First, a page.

1. I believe that straight forward, well articulated explanations such as yours are a true public service…or would be, were more members of the public to read them. Although I MIGHT almost buy the argument that exclusionary rules like Mapp, Escobedo, and Miranda (i.e. rules that exclude evidence that not inherently unreliable) are legitimate in terms of protecting the dignity of the judicial system, I am dismayed when I witness attempts to justify such rules on the basis of deterring police misconduct.

    First, the vast majority (I’d guess over 90%, but let me know if you disagree or have some data) of law enforcement agencies track arrest numbers for individual officers, without tracking the rates of, or reasons for, dismissals, acquittals, or for successful motions to suppress evidence. Second, when a guilty criminal is freed, it is not the constable who bungled who is injured thereby; it is the criminal’s next victim.

    Of course, the fact remains that, prior to some of exclusionary rules, a lot of law enforcement officers were doing a lot of things they knew to be wrong and/or illegal, but were doing them anyway, because they saw no practical reason not to. The risk of being held liable in a civil action was minimal to non-existent, and the courts might have given lip service to being appalled, but had been allowing into evidence the fruits of the bad behavior…in effect becoming accessories-after-the-fact.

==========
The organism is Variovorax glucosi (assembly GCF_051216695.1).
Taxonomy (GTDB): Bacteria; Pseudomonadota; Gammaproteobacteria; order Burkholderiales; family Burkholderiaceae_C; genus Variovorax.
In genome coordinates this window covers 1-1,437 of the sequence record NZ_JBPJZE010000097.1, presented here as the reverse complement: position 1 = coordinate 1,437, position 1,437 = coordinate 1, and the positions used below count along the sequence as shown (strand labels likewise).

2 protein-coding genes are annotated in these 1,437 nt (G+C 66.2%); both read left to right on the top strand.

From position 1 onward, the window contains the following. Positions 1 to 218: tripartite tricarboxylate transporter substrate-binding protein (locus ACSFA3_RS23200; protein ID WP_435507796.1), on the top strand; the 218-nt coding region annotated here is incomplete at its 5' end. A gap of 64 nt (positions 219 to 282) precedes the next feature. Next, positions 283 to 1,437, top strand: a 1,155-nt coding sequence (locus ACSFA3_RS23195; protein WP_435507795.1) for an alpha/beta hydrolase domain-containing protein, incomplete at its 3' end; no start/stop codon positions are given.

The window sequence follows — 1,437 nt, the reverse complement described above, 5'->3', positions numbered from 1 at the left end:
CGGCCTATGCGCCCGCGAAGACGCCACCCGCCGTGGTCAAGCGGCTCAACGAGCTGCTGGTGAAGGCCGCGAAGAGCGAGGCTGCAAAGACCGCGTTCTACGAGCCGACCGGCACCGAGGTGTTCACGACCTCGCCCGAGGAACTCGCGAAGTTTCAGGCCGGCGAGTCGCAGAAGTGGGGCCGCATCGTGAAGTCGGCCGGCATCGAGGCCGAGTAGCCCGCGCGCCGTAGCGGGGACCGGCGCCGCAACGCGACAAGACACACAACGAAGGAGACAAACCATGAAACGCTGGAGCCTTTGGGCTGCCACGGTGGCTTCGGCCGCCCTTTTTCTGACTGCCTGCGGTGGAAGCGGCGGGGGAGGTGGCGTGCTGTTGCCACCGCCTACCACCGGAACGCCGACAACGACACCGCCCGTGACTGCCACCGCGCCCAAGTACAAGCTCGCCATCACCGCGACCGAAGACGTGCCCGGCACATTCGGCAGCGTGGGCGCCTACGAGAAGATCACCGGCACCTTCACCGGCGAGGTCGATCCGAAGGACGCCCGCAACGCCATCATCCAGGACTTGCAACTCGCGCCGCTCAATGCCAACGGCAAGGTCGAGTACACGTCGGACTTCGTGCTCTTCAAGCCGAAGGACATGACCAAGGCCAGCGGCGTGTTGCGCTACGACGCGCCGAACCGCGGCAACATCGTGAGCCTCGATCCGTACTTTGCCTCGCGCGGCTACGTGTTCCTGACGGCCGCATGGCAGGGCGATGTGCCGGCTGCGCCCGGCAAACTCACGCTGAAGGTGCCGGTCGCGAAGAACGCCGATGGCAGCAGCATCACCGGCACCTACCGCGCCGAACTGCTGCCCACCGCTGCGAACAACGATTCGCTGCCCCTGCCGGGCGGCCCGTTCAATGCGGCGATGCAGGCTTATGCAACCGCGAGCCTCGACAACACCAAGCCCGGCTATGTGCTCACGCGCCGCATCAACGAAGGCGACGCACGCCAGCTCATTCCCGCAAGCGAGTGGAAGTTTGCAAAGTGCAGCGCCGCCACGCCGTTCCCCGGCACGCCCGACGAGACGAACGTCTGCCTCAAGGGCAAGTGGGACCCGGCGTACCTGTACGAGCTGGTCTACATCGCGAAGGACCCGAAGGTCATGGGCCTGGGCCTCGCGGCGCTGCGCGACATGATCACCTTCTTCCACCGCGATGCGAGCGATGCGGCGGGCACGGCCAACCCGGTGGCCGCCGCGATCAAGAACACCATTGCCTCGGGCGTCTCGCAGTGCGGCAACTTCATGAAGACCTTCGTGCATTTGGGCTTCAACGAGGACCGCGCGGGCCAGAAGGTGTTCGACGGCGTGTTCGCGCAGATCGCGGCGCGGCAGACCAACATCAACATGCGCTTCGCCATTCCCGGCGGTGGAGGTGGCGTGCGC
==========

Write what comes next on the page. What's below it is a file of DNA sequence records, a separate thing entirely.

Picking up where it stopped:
I am curious as to how you and other people would feel about a different approach- allowing juries to hear/see reliable evidence, even if improperly seized, while, at the same time eliminating two impediments to citizens (even those who commit crimes) from obtaining redress through civil law suits? As matters now stand, unless the person whose rights were violated can show actual intent to violate his or her civil rights, or at least something very close to intent, they can not get very far with either a federal or state claim. Not even showing gross negligence or considerable incompetence is likely to get a plaintiff as far as a jury trial. And, in Georgia, even if officers act without probable cause (in a situation in which it is required), a law suit will be dismissed in its early stages, unless the plaintiff also can present evidence of malice. And, even if there is evidence that an officer acted with actual malice, withheld evidence, and/or even perjured himself or herself, in order to secure a warrant, a law suit still will be dismissed if, mixed in with all that, there still was enough evidence to amount to probable cause. Even if an officer lies to the grand jury, to get an indictment, the accused has no civil recourse, even if the officer’s perjury is later revealed.

    What do you (plural) say? Would it not be better, not only in terms of fairness, but even in terms of giving cities, counties, schools, etc. financial incentives to get serious about screening, supervising, and training, if officers and their employers were stripped of much (not necessarily all) of the immunity that now shields them from being held accountable for sloppy work…and much worse? Give them/us a pass on simple negligence, but who but the worst elements benefit from protecting officers and agencies from being held responsible for gross negligence or incompetence? Why should it be only the people they injure or abuse who are left holding the bag?